As a starter set, this is one of the best that I've ever seen. I would actually be completely satisfied if this were the end of the line. There aren't that many ships in BSG to represent anyway, just pilots really. Although more is coming including "classic" era ships, I'm hearing, rest assured that the game in this box is robust with lots of options and it is absolutely satisfying. I'm finding that flying two ships is plenty and with all of the pilot options for both the Cylon and Colonial ships you won't be at a loss for interesting match-ups. The "terrain", such as it is, isn't great (just some thin punch-out asteroids and planetoids) and the included scenarios are pretty humdrum, but the rest of the package is outstanding. The rules are well-written. The graphic design is on brand for BSG. The ships are slightly larger in scale than X-Wing, and rather shockingly they actually look better than many miniatures in that popular line. And in a nice bit of fan service, all the corners on all of the paper materials are cut.

I'm raving about this game anywhere and everywhere I can, but admittedly I feel like Zarathustra come down from the mountain trying to convince people of the coming of the Uberspiel. Even if this game turns out to be one of those games that doesn't meet the impossible sales challenge of the leading brand anyone interested in this type of game simply must give it a chance even if it's not supported by in-store play, world championships, and endless forum posts. This is a better game than X-Wing, which I called the best game of 2014 and played fervently for a couple of years. It's better than Armada, which I declared better than X-Wing despite its Cadillac price. The notion of "best" space battle game is a moving target, I suppose, but for right now this game has hit the bullseye by balancing process economy with rules complexity, narrative detail with judicious abstraction, and compelling planning with high stakes action.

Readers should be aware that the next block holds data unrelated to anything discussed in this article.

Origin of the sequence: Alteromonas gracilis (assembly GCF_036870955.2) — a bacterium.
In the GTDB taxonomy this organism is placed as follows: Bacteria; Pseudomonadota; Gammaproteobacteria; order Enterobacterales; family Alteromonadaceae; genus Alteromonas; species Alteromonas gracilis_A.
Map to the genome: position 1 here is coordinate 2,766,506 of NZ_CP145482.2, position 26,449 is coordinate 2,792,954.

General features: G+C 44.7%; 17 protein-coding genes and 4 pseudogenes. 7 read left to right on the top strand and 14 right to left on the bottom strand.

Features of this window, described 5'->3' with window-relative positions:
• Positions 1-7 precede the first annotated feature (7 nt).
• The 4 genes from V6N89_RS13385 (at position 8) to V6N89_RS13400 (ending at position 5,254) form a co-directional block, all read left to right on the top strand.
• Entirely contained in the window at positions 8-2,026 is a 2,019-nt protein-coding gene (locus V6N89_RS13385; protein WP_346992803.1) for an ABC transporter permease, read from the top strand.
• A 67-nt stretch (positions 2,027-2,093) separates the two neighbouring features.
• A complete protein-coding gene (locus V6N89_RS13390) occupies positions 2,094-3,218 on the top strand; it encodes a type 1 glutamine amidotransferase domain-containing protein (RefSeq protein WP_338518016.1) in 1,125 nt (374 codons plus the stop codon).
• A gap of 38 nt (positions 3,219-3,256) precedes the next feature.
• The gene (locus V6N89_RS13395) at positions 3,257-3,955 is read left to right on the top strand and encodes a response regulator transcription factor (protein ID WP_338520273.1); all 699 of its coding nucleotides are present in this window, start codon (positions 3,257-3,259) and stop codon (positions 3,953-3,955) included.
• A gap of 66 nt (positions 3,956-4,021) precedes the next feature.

Thanks to the fine folks at Ares Games for supporting quality games writing by supplying a review copy. There Will Be Games does not accept any payment or editorial direction from publishers or designers.


Editor review

1 reviews

Board Game Reviews 
 
5.0
Sell off X-Wing now, buy this game for about $50, and pick up a new space mat with the change.
MB
Top 10 Reviewer 69 reviews
Battlestar Galactica: Starship Battles
Michael Barnes (He/Him)
Senior Board Game Reviews Editor

Sometime in the early 1980s, MichaelBarnes’ parents thought it would be a good idea to buy him a board game to keep him busy with some friends during one of those high-pressure, “free” timeshare vacations. It turned out to be a terrible idea, because the game was TSR’s Dungeon! - and the rest, as they say, is history. Michael has been involved with writing professionally about games since 2002, when he busked for store credit writing for Boulder Games’ newsletter. He has written for a number of international hobby gaming periodicals and popular Web sites. From 2004-2008, he was the co-owner of Atlanta Game Factory, a brick-and-mortar retail store. He is currently the co-founder of FortressAT.com and Nohighscores.com as well as the Editor-in-Chief of Miniature Market’s Review Corner feature. He is married with two childen and when he’s not playing some kind of game he enjoys stockpiling trivial information about music, comics and film.